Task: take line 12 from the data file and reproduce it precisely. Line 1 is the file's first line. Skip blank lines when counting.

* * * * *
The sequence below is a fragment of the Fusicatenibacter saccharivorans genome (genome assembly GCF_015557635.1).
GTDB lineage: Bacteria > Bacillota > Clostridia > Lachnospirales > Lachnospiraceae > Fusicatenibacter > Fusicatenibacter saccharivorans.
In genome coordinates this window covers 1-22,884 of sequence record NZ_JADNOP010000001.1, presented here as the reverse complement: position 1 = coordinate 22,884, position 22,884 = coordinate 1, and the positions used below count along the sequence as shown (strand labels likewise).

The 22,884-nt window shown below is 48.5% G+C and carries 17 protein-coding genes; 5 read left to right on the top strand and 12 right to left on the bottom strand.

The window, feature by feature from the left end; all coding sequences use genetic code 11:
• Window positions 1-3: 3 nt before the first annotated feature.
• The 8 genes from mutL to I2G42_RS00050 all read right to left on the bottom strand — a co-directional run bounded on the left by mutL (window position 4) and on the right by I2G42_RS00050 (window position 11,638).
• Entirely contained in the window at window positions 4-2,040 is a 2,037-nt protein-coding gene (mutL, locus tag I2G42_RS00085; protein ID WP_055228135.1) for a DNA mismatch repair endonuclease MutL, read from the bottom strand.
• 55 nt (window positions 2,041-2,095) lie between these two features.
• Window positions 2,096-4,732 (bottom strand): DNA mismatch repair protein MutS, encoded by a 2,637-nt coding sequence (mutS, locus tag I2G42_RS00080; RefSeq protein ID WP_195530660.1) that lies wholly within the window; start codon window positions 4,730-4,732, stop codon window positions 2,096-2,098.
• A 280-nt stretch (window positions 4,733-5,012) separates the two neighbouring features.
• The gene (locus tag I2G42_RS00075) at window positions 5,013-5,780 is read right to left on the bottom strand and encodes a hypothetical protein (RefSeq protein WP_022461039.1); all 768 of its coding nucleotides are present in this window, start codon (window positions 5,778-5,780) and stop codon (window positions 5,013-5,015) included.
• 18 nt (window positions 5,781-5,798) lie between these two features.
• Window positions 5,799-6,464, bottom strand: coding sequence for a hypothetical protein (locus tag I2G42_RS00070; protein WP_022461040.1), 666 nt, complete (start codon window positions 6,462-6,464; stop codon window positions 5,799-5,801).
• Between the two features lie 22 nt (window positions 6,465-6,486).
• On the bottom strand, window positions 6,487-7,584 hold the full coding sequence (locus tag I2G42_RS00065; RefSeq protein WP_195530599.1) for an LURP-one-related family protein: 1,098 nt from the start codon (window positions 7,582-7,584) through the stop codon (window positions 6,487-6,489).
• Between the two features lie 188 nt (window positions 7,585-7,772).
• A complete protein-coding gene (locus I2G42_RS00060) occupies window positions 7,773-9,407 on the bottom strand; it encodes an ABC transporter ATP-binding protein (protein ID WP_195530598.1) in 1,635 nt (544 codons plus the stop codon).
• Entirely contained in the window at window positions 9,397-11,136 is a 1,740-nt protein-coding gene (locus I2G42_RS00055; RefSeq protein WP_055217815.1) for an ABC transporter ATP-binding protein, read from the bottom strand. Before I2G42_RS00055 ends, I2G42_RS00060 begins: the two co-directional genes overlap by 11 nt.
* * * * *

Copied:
• The gene (locus tag I2G42_RS00075) at window positions 5,013-5,780 is read right to left on the bottom strand and encodes a hypothetical protein (RefSeq protein WP_022461039.1); all 768 of its coding nucleotides are present in this window, start codon (window positions 5,778-5,780) and stop codon (window positions 5,013-5,015) included.